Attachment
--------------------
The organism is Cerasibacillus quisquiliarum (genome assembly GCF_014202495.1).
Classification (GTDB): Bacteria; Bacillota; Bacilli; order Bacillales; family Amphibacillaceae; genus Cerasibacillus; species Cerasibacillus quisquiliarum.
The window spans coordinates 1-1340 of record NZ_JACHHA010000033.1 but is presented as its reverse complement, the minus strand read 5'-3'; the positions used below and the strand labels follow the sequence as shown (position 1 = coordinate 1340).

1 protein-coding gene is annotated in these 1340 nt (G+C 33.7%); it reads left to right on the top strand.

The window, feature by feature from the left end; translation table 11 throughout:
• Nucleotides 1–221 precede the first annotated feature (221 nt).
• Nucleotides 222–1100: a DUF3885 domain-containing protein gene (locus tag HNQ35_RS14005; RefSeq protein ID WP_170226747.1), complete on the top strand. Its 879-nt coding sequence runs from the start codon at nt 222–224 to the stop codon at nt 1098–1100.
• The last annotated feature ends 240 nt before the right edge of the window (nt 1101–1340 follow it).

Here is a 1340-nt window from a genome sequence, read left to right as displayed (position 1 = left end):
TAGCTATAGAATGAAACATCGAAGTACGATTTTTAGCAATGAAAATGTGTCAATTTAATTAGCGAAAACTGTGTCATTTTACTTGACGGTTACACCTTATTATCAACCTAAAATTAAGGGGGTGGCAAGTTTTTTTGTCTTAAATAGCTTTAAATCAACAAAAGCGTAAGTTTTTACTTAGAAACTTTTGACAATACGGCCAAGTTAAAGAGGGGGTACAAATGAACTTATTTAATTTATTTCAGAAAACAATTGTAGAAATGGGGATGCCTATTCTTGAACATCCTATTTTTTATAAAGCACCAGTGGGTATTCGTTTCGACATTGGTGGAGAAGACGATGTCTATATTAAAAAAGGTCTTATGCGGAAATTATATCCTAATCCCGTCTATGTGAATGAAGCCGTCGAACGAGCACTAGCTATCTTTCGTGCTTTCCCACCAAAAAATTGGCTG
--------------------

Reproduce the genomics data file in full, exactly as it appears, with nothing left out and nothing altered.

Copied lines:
The organism is Cerasibacillus quisquiliarum (genome assembly GCF_014202495.1).
Classification (GTDB): Bacteria; Bacillota; Bacilli; order Bacillales; family Amphibacillaceae; genus Cerasibacillus; species Cerasibacillus quisquiliarum.
The window spans coordinates 1-1340 of record NZ_JACHHA010000033.1 but is presented as its reverse complement, the minus strand read 5'-3'; the positions used below and the strand labels follow the sequence as shown (position 1 = coordinate 1340).

1 protein-coding gene is annotated in these 1340 nt (G+C 33.7%); it reads left to right on the top strand.

The window, feature by feature from the left end; translation table 11 throughout:
• Nucleotides 1–221 precede the first annotated feature (221 nt).
• Nucleotides 222–1100: a DUF3885 domain-containing protein gene (locus tag HNQ35_RS14005; RefSeq protein ID WP_170226747.1), complete on the top strand. Its 879-nt coding sequence runs from the start codon at nt 222–224 to the stop codon at nt 1098–1100.
• The last annotated feature ends 240 nt before the right edge of the window (nt 1101–1340 follow it).

Here is a 1340-nt window from a genome sequence, read left to right as displayed (position 1 = left end):
TAGCTATAGAATGAAACATCGAAGTACGATTTTTAGCAATGAAAATGTGTCAATTTAATTAGCGAAAACTGTGTCATTTTACTTGACGGTTACACCTTATTATCAACCTAAAATTAAGGGGGTGGCAAGTTTTTTTGTCTTAAATAGCTTTAAATCAACAAAAGCGTAAGTTTTTACTTAGAAACTTTTGACAATACGGCCAAGTTAAAGAGGGGGTACAAATGAACTTATTTAATTTATTTCAGAAAACAATTGTAGAAATGGGGATGCCTATTCTTGAACATCCTATTTTTTATAAAGCACCAGTGGGTATTCGTTTCGACATTGGTGGAGAAGACGATGTCTATATTAAAAAAGGTCTTATGCGGAAATTATATCCTAATCCCGTCTATGTGAATGAAGCCGTCGAACGAGCACTAGCTATCTTTCGTGCTTTCCCACCAAAAAATTGGCTG